Redistricting map due from Washington commission today: We should have an idea about which direction redistricting is heading in Washington state today, as the state’s bipartisan redistricting commission is set to release its first proposals.
The commission has been accepting input from the public for three months. Its commissioners will now release their plans and take public comment for another month. They aim to complete the maps by early November.
The state is adding a 10th congressional district thanks to population growth over the past decade. For a recap of the big questions for the commission, see here.
Arizona will keep its primary set for Feb. 28. That date is still in violation of Republican National Committee rules because it comes before the first Tuesday in March, but Arizona Gov. Jan Brewer (R) has decided against moving it up to Jan. 31, which would have leapfrogged the four early states and caused chaos on the primary calendar.
A draft GOP redistricting map in Ohio would put GOP Reps. Steve Austria and Mike Turner in the same district and Democratic Reps. Dennis Kucinich and Marcy Kaptur in the same district. It would also create a safe Democratic district in the Columbus area to shore up Reps. Steve Stivers (R) and Pat Tiberi (R), while matching up Reps. Jim Renacci (R) and Betty Sutton (D).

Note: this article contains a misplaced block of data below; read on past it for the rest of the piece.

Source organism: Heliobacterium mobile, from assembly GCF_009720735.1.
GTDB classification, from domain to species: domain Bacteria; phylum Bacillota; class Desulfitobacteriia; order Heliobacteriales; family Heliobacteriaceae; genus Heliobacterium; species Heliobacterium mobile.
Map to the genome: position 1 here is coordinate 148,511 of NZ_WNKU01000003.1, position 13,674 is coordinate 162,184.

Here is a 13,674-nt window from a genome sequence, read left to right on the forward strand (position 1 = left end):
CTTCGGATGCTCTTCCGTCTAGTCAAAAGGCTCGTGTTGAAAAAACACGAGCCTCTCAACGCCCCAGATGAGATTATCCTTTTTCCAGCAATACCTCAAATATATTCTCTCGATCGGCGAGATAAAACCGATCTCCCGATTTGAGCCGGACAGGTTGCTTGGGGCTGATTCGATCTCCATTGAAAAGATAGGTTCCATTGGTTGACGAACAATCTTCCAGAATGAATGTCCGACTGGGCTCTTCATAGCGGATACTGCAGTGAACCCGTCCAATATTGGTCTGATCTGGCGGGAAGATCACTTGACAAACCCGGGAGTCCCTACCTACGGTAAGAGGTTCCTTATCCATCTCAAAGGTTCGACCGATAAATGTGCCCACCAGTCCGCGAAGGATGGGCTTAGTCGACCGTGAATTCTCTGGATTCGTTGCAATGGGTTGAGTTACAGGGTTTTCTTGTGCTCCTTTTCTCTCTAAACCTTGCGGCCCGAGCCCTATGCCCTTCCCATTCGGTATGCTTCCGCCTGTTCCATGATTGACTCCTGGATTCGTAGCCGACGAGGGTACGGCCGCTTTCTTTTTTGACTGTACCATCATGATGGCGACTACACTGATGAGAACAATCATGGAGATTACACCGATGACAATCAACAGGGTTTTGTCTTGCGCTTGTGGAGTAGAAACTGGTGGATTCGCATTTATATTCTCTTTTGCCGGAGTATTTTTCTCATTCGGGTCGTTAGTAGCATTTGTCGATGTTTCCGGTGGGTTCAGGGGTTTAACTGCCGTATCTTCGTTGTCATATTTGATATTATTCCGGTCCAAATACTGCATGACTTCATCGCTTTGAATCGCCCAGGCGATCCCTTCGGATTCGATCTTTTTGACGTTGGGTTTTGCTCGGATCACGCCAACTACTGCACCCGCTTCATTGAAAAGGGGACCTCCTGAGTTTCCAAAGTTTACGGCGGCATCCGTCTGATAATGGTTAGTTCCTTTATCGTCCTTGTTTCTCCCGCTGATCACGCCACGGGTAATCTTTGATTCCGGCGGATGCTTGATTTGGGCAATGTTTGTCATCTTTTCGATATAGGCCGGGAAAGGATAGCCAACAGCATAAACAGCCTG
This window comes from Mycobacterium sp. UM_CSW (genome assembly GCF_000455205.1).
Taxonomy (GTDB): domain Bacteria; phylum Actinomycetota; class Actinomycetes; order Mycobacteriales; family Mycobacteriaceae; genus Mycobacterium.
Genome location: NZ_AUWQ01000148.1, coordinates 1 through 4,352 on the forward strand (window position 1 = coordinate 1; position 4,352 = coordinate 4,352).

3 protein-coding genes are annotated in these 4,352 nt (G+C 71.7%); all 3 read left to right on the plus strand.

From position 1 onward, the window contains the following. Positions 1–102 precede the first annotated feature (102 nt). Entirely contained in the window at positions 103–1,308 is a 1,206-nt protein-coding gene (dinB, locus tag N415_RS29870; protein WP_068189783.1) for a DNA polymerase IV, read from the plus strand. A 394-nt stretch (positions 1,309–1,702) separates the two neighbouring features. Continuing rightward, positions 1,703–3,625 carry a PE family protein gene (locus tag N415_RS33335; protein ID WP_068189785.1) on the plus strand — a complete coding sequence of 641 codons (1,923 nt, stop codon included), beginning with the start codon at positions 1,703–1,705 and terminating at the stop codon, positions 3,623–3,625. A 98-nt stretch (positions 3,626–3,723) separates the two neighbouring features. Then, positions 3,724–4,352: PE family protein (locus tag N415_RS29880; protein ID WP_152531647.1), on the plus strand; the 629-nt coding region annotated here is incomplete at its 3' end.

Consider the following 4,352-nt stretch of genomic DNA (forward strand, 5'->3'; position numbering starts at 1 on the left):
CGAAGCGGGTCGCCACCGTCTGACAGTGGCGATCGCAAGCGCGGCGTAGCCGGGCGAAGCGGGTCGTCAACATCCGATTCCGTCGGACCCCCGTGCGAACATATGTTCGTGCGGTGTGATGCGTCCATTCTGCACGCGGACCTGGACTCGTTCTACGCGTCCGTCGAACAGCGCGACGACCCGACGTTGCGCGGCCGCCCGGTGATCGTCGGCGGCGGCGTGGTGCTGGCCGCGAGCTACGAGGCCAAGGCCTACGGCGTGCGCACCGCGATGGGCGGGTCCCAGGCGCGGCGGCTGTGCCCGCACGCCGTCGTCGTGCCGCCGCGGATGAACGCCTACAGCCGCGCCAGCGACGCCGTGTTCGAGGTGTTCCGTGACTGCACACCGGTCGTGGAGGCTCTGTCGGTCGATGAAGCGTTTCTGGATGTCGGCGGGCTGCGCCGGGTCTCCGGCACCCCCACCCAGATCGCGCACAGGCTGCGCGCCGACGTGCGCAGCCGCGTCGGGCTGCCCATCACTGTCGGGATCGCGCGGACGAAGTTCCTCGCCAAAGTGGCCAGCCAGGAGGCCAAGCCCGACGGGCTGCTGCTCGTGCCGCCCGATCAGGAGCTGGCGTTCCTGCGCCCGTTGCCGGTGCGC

The Democratic National Committee is up with a new ad in support of President Obama’s jobs plan.
Rep. Andre Carson (D-Ind.) says he was speaking figuratively when he said tea party members of Congress want African-Americans to be hanging in a tree.
Romney endorses Sen. Orrin Hatch (R-Utah) for reelection, further irritating the tea party group FreedomWorks, no doubt.
Vice President Biden goes after Perry, too.
Former Michigan Attorney General Mike Cox endorses former congressman Pete Hoekstra in the Michigan GOP Senate primary. Hoekstra has now got the backing of two of his opponents from the 2010 GOP governor’s race, including now-Gov. Rick Snyder (R).
“Krystal Ball: From scandal star to professional pundit” — Ben Pershing, Washington Post
“Doubts about Perry echo those faced by Reagan” — Gerald F. Seib, Wall Street Journal